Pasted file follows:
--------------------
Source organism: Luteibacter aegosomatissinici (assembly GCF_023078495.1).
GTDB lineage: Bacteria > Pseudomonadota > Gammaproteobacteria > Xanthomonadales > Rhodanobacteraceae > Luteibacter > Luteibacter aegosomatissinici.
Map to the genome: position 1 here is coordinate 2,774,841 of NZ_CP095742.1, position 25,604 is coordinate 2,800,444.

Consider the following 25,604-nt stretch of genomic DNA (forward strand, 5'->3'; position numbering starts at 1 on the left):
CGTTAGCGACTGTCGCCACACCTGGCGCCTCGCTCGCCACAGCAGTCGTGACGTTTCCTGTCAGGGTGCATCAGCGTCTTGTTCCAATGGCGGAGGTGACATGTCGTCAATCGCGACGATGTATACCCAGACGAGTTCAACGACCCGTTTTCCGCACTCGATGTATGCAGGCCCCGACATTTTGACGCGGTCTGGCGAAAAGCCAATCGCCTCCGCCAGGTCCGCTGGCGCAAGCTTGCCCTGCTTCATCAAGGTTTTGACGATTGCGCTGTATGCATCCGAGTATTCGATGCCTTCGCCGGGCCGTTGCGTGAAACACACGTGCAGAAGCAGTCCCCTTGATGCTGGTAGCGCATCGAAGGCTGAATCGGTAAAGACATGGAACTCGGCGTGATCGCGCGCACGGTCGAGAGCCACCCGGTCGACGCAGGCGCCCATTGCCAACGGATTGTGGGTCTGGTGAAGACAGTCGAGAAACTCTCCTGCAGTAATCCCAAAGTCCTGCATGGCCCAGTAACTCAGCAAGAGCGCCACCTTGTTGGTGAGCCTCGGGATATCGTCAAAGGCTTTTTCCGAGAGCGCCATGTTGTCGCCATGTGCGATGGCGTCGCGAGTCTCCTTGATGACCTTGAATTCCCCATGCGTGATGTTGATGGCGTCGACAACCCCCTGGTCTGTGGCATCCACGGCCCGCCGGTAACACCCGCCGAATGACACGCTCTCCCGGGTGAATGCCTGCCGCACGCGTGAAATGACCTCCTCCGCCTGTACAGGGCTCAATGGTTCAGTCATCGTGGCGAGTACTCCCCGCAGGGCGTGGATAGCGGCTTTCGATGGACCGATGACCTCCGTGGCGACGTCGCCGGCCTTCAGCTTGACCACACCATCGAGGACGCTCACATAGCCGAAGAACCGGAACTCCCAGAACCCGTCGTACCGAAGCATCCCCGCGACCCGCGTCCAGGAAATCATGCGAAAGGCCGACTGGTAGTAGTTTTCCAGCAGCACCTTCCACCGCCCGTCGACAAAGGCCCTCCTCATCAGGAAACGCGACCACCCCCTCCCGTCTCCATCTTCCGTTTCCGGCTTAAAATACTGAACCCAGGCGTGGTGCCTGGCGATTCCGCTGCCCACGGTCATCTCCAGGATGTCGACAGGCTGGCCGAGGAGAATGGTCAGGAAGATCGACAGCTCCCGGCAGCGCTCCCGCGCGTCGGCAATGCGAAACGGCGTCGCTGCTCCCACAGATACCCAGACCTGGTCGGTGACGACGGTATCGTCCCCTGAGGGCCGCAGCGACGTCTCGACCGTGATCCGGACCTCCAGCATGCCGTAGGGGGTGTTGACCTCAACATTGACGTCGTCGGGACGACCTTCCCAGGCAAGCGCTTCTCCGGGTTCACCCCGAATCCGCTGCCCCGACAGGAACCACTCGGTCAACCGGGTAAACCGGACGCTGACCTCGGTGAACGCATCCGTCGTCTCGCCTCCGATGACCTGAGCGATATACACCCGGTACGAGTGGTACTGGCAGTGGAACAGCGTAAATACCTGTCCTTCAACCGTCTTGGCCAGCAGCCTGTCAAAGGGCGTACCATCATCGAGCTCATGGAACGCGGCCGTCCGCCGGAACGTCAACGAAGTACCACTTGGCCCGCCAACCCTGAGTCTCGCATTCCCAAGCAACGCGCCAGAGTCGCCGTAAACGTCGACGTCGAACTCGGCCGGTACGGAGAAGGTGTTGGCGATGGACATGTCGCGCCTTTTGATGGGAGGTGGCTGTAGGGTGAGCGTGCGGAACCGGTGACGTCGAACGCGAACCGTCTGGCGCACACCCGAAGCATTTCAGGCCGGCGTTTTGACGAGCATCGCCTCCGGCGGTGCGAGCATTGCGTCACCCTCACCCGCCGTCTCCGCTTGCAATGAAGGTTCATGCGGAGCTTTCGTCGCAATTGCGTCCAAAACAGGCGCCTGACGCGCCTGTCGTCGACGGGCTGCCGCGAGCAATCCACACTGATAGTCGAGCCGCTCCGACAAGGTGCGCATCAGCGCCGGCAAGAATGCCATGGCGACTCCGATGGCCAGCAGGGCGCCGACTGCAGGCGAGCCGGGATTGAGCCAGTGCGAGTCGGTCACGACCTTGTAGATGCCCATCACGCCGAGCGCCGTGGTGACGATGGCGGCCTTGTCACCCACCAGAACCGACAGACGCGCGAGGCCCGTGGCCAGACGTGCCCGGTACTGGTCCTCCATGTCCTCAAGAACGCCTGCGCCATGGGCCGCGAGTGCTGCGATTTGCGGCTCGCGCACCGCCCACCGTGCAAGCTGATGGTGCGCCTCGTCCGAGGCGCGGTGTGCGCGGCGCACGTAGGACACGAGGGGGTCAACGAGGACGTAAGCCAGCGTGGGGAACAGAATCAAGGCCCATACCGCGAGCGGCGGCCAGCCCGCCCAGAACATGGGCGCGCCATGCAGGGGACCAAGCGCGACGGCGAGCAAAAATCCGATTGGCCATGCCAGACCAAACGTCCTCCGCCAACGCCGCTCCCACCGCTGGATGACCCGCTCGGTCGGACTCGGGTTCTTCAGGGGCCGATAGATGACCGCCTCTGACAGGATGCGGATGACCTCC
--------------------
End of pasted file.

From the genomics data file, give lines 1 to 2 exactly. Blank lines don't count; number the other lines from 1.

Source organism: Luteibacter aegosomatissinici (assembly GCF_023078495.1).
GTDB lineage: Bacteria > Pseudomonadota > Gammaproteobacteria > Xanthomonadales > Rhodanobacteraceae > Luteibacter > Luteibacter aegosomatissinici.